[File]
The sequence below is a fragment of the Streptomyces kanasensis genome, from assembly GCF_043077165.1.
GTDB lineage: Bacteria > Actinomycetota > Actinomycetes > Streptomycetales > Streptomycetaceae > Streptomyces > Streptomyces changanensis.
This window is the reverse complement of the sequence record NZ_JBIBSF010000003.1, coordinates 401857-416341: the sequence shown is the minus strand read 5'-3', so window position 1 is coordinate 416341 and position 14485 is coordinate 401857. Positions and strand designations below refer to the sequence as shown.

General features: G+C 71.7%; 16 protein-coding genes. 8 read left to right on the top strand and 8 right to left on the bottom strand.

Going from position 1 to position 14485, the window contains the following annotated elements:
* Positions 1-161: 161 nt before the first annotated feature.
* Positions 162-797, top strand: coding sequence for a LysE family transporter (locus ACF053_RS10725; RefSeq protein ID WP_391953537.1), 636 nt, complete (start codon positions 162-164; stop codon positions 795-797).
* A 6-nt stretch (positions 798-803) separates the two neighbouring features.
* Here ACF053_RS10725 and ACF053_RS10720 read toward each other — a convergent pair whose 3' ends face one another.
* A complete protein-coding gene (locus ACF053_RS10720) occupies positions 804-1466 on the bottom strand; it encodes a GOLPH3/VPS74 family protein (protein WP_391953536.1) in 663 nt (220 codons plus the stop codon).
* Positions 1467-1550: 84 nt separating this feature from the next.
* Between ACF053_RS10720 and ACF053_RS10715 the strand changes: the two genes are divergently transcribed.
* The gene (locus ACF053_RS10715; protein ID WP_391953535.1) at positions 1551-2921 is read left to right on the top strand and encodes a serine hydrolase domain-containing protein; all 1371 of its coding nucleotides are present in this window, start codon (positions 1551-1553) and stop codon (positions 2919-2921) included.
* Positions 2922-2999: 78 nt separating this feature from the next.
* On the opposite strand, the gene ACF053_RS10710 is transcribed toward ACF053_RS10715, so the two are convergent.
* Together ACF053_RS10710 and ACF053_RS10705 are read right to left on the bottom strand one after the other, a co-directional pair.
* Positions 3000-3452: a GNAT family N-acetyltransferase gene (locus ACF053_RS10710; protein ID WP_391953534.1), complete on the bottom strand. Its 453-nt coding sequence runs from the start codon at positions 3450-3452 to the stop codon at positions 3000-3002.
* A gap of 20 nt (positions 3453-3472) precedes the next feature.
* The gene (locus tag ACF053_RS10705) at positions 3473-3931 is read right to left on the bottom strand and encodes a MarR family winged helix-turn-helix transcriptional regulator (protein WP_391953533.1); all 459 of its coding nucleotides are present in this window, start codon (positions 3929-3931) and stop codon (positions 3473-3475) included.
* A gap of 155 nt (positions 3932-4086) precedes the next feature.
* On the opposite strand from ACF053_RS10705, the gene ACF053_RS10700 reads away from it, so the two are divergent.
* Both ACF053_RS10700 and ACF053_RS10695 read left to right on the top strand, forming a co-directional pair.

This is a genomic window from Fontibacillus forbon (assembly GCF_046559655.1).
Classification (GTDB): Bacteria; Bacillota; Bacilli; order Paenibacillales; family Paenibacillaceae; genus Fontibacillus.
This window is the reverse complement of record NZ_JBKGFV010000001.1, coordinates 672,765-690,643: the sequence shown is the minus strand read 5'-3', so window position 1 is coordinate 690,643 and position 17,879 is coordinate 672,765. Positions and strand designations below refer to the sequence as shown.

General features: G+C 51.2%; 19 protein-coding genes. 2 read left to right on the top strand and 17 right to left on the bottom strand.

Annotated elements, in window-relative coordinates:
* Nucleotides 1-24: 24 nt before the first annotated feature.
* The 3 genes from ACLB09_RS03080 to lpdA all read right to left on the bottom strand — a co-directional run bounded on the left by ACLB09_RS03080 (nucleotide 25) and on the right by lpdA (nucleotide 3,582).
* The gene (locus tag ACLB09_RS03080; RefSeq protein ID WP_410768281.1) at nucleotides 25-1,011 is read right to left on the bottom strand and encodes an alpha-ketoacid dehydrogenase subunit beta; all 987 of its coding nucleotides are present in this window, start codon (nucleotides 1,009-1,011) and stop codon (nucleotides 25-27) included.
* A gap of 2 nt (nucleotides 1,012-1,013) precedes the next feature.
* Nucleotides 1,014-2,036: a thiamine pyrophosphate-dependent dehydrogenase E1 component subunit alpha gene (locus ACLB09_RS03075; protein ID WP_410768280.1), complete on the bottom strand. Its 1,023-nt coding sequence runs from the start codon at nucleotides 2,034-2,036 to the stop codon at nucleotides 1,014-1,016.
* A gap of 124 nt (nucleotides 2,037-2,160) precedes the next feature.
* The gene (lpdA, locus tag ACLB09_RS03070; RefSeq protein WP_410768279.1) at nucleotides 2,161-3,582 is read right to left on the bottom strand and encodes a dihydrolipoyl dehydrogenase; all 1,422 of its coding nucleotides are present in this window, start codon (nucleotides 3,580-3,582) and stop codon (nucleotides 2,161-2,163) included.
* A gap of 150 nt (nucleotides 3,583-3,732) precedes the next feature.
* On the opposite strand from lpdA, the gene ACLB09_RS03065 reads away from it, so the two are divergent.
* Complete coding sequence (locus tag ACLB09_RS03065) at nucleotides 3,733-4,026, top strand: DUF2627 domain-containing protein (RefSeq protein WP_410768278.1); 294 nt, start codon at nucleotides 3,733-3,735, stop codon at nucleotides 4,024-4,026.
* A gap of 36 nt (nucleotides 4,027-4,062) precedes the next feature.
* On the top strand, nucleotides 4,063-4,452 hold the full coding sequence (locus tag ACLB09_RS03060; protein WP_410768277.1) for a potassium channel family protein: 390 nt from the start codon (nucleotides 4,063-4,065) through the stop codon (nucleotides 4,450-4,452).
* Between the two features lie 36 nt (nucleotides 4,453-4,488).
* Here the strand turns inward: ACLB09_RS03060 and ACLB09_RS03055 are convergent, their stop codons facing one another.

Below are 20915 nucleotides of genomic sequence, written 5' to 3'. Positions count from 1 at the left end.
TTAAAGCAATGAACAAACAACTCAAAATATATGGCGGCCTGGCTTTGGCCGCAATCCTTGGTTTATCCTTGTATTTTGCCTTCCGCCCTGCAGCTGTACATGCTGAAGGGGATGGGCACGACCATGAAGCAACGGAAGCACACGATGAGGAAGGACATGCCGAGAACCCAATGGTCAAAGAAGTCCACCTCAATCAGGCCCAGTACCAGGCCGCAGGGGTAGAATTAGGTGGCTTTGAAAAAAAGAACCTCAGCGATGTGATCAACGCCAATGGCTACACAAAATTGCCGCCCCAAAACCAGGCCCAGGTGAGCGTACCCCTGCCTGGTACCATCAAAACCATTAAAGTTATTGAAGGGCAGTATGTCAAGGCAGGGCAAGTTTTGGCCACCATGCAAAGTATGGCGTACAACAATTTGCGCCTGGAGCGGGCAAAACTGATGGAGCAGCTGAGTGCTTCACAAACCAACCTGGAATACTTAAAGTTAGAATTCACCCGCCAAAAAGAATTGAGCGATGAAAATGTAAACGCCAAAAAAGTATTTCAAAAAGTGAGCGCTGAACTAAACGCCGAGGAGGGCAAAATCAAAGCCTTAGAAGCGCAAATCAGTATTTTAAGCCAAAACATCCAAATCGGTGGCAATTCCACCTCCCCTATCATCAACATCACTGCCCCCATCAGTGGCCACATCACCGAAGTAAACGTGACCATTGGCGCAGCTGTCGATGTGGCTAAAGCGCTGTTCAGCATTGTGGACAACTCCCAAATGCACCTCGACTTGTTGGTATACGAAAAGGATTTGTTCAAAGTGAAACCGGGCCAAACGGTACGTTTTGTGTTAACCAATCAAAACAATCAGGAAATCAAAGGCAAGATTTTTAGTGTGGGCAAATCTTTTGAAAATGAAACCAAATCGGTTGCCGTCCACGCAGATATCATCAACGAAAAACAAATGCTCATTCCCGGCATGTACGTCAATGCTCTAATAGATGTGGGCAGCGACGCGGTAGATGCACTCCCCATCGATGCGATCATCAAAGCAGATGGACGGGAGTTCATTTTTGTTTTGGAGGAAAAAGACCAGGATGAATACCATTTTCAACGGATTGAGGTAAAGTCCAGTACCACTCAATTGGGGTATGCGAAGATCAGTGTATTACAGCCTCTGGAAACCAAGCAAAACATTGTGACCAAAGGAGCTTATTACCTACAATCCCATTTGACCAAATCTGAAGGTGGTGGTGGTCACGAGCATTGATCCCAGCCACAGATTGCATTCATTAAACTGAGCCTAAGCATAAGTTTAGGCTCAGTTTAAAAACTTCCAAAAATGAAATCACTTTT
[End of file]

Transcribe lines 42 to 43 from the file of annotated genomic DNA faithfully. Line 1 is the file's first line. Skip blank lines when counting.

Below are 20915 nucleotides of genomic sequence, written 5' to 3'. Positions count from 1 at the left end.
TTAAAGCAATGAACAAACAACTCAAAATATATGGCGGCCTGGCTTTGGCCGCAATCCTTGGTTTATCCTTGTATTTTGCCTTCCGCCCTGCAGCTGTACATGCTGAAGGGGATGGGCACGACCATGAAGCAACGGAAGCACACGATGAGGAAGGACATGCCGAGAACCCAATGGTCAAAGAAGTCCACCTCAATCAGGCCCAGTACCAGGCCGCAGGGGTAGAATTAGGTGGCTTTGAAAAAAAGAACCTCAGCGATGTGATCAACGCCAATGGCTACACAAAATTGCCGCCCCAAAACCAGGCCCAGGTGAGCGTACCCCTGCCTGGTACCATCAAAACCATTAAAGTTATTGAAGGGCAGTATGTCAAGGCAGGGCAAGTTTTGGCCACCATGCAAAGTATGGCGTACAACAATTTGCGCCTGGAGCGGGCAAAACTGATGGAGCAGCTGAGTGCTTCACAAACCAACCTGGAATACTTAAAGTTAGAATTCACCCGCCAAAAAGAATTGAGCGATGAAAATGTAAACGCCAAAAAAGTATTTCAAAAAGTGAGCGCTGAACTAAACGCCGAGGAGGGCAAAATCAAAGCCTTAGAAGCGCAAATCAGTATTTTAAGCCAAAACATCCAAATCGGTGGCAATTCCACCTCCCCTATCATCAACATCACTGCCCCCATCAGTGGCCACATCACCGAAGTAAACGTGACCATTGGCGCAGCTGTCGATGTGGCTAAAGCGCTGTTCAGCATTGTGGACAACTCCCAAATGCACCTCGACTTGTTGGTATACGAAAAGGATTTGTTCAAAGTGAAACCGGGCCAAACGGTACGTTTTGTGTTAACCAATCAAAACAATCAGGAAATCAAAGGCAAGATTTTTAGTGTGGGCAAATCTTTTGAAAATGAAACCAAATCGGTTGCCGTCCACGCAGATATCATCAACGAAAAACAAATGCTCATTCCCGGCATGTACGTCAATGCTCTAATAGATGTGGGCAGCGACGCGGTAGATGCACTCCCCATCGATGCGATCATCAAAGCAGATGGACGGGAGTTCATTTTTGTTTTGGAGGAAAAAGACCAGGATGAATACCATTTTCAACGGATTGAGGTAAAGTCCAGTACCACTCAATTGGGGTATGCGAAGATCAGTGTATTACAGCCTCTGGAAACCAAGCAAAACATTGTGACCAAAGGAGCTTATTACCTACAATCCCATTTGACCAAATCTGAAGGTGGTGGTGGTCACGAGCATTGATCCCAGCCACAGATTGCATTCATTAAACTGAGCCTAAGCATAAGTTTAGGCTCAGTTTAAAAACTTCCAAAAATGAAATCACTTTT